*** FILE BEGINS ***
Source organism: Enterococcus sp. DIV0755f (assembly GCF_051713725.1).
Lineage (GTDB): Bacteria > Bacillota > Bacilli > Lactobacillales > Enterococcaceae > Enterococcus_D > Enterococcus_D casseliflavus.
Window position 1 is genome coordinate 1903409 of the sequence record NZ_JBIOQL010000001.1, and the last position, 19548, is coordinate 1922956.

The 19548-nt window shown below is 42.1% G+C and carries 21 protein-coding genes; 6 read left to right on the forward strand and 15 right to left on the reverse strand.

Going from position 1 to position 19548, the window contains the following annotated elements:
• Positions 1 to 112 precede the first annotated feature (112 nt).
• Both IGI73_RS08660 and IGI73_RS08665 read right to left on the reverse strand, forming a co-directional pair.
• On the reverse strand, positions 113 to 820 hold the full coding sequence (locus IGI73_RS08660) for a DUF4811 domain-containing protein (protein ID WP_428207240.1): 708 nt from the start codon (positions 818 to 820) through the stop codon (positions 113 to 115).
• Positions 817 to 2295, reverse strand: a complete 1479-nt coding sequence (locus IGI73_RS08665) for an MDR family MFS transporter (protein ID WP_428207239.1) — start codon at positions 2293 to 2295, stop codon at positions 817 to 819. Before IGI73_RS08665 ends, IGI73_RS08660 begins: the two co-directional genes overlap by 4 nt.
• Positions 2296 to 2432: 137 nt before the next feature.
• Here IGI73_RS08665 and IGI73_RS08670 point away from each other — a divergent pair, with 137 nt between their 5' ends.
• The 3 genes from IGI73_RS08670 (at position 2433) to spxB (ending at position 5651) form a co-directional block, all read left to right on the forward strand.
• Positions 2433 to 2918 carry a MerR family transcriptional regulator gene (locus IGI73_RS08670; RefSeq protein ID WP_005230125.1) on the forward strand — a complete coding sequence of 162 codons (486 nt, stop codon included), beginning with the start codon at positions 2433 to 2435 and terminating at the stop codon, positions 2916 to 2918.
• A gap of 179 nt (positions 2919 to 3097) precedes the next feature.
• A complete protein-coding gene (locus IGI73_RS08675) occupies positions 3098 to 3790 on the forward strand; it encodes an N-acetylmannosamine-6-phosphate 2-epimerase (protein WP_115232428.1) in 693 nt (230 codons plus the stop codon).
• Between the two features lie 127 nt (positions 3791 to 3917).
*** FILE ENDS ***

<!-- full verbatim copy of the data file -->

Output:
Source organism: Enterococcus sp. DIV0755f (assembly GCF_051713725.1).
Lineage (GTDB): Bacteria > Bacillota > Bacilli > Lactobacillales > Enterococcaceae > Enterococcus_D > Enterococcus_D casseliflavus.
Window position 1 is genome coordinate 1903409 of the sequence record NZ_JBIOQL010000001.1, and the last position, 19548, is coordinate 1922956.

The 19548-nt window shown below is 42.1% G+C and carries 21 protein-coding genes; 6 read left to right on the forward strand and 15 right to left on the reverse strand.

Going from position 1 to position 19548, the window contains the following annotated elements:
• Positions 1 to 112 precede the first annotated feature (112 nt).
• Both IGI73_RS08660 and IGI73_RS08665 read right to left on the reverse strand, forming a co-directional pair.
• On the reverse strand, positions 113 to 820 hold the full coding sequence (locus IGI73_RS08660) for a DUF4811 domain-containing protein (protein ID WP_428207240.1): 708 nt from the start codon (positions 818 to 820) through the stop codon (positions 113 to 115).
• Positions 817 to 2295, reverse strand: a complete 1479-nt coding sequence (locus IGI73_RS08665) for an MDR family MFS transporter (protein ID WP_428207239.1) — start codon at positions 2293 to 2295, stop codon at positions 817 to 819. Before IGI73_RS08665 ends, IGI73_RS08660 begins: the two co-directional genes overlap by 4 nt.
• Positions 2296 to 2432: 137 nt before the next feature.
• Here IGI73_RS08665 and IGI73_RS08670 point away from each other — a divergent pair, with 137 nt between their 5' ends.
• The 3 genes from IGI73_RS08670 (at position 2433) to spxB (ending at position 5651) form a co-directional block, all read left to right on the forward strand.
• Positions 2433 to 2918 carry a MerR family transcriptional regulator gene (locus IGI73_RS08670; RefSeq protein ID WP_005230125.1) on the forward strand — a complete coding sequence of 162 codons (486 nt, stop codon included), beginning with the start codon at positions 2433 to 2435 and terminating at the stop codon, positions 2916 to 2918.
• A gap of 179 nt (positions 2919 to 3097) precedes the next feature.
• A complete protein-coding gene (locus IGI73_RS08675) occupies positions 3098 to 3790 on the forward strand; it encodes an N-acetylmannosamine-6-phosphate 2-epimerase (protein WP_115232428.1) in 693 nt (230 codons plus the stop codon).
• Between the two features lie 127 nt (positions 3791 to 3917).